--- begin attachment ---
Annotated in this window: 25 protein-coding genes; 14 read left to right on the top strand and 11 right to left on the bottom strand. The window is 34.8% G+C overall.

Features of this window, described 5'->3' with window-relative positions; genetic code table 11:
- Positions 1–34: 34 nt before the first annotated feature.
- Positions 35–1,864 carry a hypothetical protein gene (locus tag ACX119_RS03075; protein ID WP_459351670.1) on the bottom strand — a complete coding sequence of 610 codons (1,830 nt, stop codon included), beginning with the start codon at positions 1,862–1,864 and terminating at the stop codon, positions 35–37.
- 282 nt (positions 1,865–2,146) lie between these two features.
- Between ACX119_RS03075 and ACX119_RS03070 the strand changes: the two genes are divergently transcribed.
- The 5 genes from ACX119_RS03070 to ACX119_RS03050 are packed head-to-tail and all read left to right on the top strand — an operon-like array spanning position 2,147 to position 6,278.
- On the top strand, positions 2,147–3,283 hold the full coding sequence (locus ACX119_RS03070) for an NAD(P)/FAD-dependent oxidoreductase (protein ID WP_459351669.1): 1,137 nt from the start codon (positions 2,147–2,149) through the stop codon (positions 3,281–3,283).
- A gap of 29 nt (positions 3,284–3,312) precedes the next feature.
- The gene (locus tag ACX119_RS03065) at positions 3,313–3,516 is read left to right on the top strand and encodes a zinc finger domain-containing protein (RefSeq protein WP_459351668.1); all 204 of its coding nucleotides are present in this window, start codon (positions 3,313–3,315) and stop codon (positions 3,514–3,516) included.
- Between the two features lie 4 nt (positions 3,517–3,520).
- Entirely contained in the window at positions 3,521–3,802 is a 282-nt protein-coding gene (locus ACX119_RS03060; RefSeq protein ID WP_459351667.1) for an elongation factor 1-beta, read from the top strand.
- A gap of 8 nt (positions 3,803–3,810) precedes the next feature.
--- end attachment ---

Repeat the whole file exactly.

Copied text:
Annotated in this window: 25 protein-coding genes; 14 read left to right on the top strand and 11 right to left on the bottom strand. The window is 34.8% G+C overall.

Features of this window, described 5'->3' with window-relative positions; genetic code table 11:
- Positions 1–34: 34 nt before the first annotated feature.
- Positions 35–1,864 carry a hypothetical protein gene (locus tag ACX119_RS03075; protein ID WP_459351670.1) on the bottom strand — a complete coding sequence of 610 codons (1,830 nt, stop codon included), beginning with the start codon at positions 1,862–1,864 and terminating at the stop codon, positions 35–37.
- 282 nt (positions 1,865–2,146) lie between these two features.
- Between ACX119_RS03075 and ACX119_RS03070 the strand changes: the two genes are divergently transcribed.
- The 5 genes from ACX119_RS03070 to ACX119_RS03050 are packed head-to-tail and all read left to right on the top strand — an operon-like array spanning position 2,147 to position 6,278.
- On the top strand, positions 2,147–3,283 hold the full coding sequence (locus ACX119_RS03070) for an NAD(P)/FAD-dependent oxidoreductase (protein ID WP_459351669.1): 1,137 nt from the start codon (positions 2,147–2,149) through the stop codon (positions 3,281–3,283).
- A gap of 29 nt (positions 3,284–3,312) precedes the next feature.
- The gene (locus tag ACX119_RS03065) at positions 3,313–3,516 is read left to right on the top strand and encodes a zinc finger domain-containing protein (RefSeq protein WP_459351668.1); all 204 of its coding nucleotides are present in this window, start codon (positions 3,313–3,315) and stop codon (positions 3,514–3,516) included.
- Between the two features lie 4 nt (positions 3,517–3,520).
- Entirely contained in the window at positions 3,521–3,802 is a 282-nt protein-coding gene (locus ACX119_RS03060; RefSeq protein ID WP_459351667.1) for an elongation factor 1-beta, read from the top strand.
- A gap of 8 nt (positions 3,803–3,810) precedes the next feature.